Potter: Insurers Use ‘Scare Tactics’ To Oppose Reform, Disrupt Town Halls
Wendell Potter, a former Cigna vice president turned industry critic, is charging that insurers are inciting opposition to health reform and that there is an indirect link between insurers and disruptive town hall protests, Roll Call reports. The industry is adept at "using scare tactics to turn public opinion against any reforms that affect profitability," Potter said at a news conference Wednesday. Potter's appearance, alongside House Rules Committee Chairwoman Louise Slaughter, D-N.Y., "comes as the Democrats have shifted their message to target insurers" (Dennis, 8/12).
Potter also cited earlier public and government relations campaigns, including "front groups created to fight 'Patients' Bill of Rights' legislation in the 1990s, as well as a campaign to discredit the Michael Moore film 'Sicko,' which harshly criticized the industry," The Hill reports. Karen Ignagni, the president of America's Health Insurance Plans, an industry group, wrote in a letter to lawmakers last week, "There is no truth to the allegation that AHIP's employee grassroots program is responsible for disruptive and inappropriate tactics at health care town hall meetings" (Soraghan, 8/12).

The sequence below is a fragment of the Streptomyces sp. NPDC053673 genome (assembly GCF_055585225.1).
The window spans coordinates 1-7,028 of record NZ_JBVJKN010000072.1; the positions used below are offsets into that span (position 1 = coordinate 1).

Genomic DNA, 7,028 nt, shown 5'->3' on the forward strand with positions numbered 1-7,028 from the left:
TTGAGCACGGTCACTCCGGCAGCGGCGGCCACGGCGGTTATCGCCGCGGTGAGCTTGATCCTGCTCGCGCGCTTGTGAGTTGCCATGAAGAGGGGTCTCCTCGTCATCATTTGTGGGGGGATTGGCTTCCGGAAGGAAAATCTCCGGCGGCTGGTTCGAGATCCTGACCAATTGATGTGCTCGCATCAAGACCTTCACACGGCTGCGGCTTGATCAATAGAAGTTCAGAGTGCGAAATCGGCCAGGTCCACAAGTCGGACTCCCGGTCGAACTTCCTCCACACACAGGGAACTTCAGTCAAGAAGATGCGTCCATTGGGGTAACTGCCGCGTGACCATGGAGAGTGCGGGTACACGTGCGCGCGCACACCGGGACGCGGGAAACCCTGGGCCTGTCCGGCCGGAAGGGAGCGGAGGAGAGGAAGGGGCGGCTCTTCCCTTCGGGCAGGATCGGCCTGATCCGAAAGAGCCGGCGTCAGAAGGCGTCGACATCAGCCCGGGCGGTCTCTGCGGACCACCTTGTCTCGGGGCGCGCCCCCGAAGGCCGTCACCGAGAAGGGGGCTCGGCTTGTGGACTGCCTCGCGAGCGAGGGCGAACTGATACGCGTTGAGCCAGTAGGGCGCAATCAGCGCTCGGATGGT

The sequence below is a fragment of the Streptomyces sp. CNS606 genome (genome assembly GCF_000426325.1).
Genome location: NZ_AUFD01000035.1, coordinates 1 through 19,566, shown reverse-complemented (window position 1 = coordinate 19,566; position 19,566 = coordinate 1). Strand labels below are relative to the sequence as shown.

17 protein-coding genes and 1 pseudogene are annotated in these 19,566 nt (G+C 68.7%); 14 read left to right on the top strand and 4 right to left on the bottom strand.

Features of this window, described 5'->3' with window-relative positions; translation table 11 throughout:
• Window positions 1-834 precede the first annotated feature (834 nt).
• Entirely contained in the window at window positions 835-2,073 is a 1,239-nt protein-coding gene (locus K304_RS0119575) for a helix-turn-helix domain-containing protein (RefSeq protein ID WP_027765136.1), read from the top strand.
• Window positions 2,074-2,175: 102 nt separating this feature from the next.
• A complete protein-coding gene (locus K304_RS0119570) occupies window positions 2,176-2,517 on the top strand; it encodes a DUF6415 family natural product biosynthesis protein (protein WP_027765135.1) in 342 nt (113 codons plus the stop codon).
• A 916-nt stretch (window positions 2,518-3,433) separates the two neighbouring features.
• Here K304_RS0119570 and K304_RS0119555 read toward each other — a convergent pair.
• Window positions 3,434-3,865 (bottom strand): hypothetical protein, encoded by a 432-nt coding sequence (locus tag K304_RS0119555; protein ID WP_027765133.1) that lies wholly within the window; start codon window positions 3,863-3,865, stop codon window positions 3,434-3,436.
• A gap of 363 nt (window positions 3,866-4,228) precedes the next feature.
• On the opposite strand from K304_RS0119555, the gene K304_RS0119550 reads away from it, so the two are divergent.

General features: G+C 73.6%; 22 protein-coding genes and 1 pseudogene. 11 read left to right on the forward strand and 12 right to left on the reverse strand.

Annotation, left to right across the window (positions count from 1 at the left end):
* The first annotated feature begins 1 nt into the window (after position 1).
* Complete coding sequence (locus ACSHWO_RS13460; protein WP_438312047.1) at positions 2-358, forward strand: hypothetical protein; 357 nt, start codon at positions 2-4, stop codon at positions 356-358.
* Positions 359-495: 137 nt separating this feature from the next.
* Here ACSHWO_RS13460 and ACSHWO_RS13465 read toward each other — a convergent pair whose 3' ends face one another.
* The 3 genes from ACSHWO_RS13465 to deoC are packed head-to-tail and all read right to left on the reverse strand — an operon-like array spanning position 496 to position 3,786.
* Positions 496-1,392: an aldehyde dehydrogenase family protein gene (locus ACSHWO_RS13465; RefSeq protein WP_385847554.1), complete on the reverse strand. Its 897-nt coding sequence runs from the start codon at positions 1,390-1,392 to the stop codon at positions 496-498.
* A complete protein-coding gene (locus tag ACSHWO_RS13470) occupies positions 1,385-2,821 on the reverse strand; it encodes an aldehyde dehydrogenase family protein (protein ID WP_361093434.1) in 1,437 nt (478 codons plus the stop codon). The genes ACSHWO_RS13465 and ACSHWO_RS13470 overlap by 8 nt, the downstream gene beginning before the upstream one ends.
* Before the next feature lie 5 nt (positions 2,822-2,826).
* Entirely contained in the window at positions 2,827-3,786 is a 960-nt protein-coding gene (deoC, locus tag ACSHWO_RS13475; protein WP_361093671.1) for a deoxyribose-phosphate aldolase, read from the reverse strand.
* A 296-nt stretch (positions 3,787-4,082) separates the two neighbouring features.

Potter quit his job at Cigna in 2007, saying he left because of the company's "controversial handing of an insurance claim by the family of Nataline Sarkysian," CNN reports. Sarkysian died after Cigna denied coverage for a liver transplant; the insurer reversed its decision and said it would pay for the procedure hours before the California teenager died. Potter now works for the Center for Media and Democracy, where he writes a blog. "Potter insists he has no agenda just a deep passion for the issue," CNN reports (Hornick and Quijano, 8/12).